I heard John Waters speak at the Pyramid Club in New York’s East Village on December 4, circa 1983. He was there to support a gay men’s magazine called Straight to Hell, published by Boyd McDonald. He spoke after showing his short film The Diane Linkletter Story in the club’s main space.
Waters, who was born in 1946, received a star on the Hollywood Walk of Fame on September 18, 2023. This text of this speech originally appeared in Terminal! magazine.
I’d love to do the Tina Onassis story. Divine and I are very big fans of hers. The Enquirer recently had the meanest thing about her. She’s very fat, and they had a picture of her getting out of her private helicopter. The headline was: “Tubby Tina, Whale of a Gal.” The copy said, “Thunder Thighs waddles to presumably her next square meal.” Divine really loves her. He wants to marry her. He said they could just eat and he’d leave her alone. Everybody’s so mean to her.
People magazine had a story where Tina took her best friend, supposedly, on this tour for six weeks. They ran around with her yacht and everything, and they came right back and called People magazine and gave them really embarrassing pictures of her in bathing suits doing cannonballs. People said stuff like “Oh, she’s so unhappy, she was drunk all the time.” I mean, what kind of friends does she have? No wonder she drinks.
The Enquirer’s been really good about Grace Kelly lately, too. There’s a serious movement in the Catholic church to make her a saint. And the Enquirer has uncovered her first miracle. Supposedly, she cured a blind girl. I think that would be a great movie, like The Diane Linkletter Story.
I like instant movies. Every morning I read the New York Post, which is my favorite newspaper in the world. Every day there’s something in it that would be a good movie. But even if you could put the film out that day, it would be dated. This thing about these Cabbage Patch dolls: A woman actually stabbed another woman over one. I was thinking about that all day yesterday. Was it first-degree murder or second? And did she actually sit home thinking, I’m going down to Toys “R” Us with a knife? I mean, it was a crime of passion.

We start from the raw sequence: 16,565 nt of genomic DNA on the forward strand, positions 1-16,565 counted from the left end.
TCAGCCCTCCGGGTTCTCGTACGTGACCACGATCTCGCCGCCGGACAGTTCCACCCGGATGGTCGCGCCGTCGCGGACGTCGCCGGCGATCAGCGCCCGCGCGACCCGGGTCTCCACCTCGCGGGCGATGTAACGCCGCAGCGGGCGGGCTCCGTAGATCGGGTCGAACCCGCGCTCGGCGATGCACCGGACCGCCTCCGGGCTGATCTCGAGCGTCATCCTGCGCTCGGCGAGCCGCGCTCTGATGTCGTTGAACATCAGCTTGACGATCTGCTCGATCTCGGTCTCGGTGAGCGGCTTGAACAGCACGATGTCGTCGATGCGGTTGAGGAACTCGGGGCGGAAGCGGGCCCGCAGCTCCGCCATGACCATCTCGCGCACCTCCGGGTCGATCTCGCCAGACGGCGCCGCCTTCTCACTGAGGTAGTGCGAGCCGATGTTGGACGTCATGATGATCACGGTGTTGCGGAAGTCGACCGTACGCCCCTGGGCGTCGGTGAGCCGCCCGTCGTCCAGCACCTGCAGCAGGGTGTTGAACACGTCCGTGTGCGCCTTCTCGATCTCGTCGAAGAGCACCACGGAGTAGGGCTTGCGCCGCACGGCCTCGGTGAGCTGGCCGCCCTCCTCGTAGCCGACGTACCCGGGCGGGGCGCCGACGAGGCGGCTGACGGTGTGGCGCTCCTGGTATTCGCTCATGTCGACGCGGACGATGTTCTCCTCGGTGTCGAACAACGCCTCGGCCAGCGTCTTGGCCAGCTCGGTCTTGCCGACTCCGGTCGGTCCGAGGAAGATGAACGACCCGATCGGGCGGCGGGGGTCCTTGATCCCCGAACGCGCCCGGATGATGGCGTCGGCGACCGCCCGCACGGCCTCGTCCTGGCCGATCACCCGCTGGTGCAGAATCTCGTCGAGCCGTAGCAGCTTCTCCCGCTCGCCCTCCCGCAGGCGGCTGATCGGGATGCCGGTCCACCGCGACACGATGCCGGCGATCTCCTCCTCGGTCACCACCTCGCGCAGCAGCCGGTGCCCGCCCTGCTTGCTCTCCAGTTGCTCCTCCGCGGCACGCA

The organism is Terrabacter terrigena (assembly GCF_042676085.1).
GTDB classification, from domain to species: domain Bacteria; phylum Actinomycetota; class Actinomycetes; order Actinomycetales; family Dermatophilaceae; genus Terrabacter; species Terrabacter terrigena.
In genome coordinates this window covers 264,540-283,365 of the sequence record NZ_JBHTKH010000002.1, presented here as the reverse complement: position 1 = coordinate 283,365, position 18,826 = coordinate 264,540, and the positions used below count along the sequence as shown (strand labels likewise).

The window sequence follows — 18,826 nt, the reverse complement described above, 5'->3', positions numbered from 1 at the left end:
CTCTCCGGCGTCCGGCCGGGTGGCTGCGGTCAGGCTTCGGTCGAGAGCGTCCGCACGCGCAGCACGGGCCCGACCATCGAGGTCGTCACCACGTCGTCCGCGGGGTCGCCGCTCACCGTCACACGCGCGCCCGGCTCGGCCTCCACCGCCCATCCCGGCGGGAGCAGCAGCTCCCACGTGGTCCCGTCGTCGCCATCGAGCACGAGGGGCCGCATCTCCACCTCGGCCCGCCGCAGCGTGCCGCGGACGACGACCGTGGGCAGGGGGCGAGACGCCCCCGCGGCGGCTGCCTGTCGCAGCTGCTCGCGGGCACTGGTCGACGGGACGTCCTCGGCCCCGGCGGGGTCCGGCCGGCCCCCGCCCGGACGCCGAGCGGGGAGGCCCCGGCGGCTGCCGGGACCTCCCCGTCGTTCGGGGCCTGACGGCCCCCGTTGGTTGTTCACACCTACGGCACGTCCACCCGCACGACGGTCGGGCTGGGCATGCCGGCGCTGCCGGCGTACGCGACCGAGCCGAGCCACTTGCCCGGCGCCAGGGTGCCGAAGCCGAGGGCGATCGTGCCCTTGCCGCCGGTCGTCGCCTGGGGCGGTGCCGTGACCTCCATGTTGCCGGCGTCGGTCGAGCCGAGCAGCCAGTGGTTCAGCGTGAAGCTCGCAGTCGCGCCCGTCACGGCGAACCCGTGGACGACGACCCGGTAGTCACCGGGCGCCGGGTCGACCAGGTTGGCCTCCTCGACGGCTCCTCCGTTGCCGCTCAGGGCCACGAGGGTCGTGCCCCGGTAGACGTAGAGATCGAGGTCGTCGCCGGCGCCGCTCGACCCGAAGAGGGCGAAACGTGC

I have lots of dream projects, movies that I’d like to make. But I know that no producer in his right mind would ever give me the money. I’ve always wanted to make Divine Meets Francis, the Talking Mule, a wonderful movie. I’d like to do something with the Manson family. I think the best documentary would be of all thirty-five members of the Manson family reunited in a room together. A lot of the Manson children were taken away when they were three or four years old, and they’re teenagers now. But they were placed in foster homes, and none of the parents know that they have little Manson kids. I think that would be a good movie.
I have a real movie, not a fantasy, that I’m making in the spring. It’s the sequel to Pink Flamingos, called Flamingos Forever. I think it’s time to finally do it. I enjoy sequels because they’re so shoddy, and I think it’s a genre I could satirize well. It’ll be the same characters, what happened to them ten years later. It’ll be The Big Chill for Lunatics. When I’m not making movies, I stay in Baltimore with my obsessions. I think life is nothing if you’re not obsessed.
I wrote an article recently about William Castle for American Film magazine. He’s really one of my favorite directors. He did movies like The Tingler, where he had buzzers that went off under your seat. For one film, he had the Chicken Corner; you had to follow yellow footsteps to a cardboard box where they gave you your money back. I wish all movies would do that today. I mean, think of the possibilities. For Ghandi they could close the concession stand and starve the audience. I think the producers of Porky’s would be honest to admit that their movies are for dirty, filthy little twelve-year-olds, so they should sponsor circle jerks for Cub Scout troops.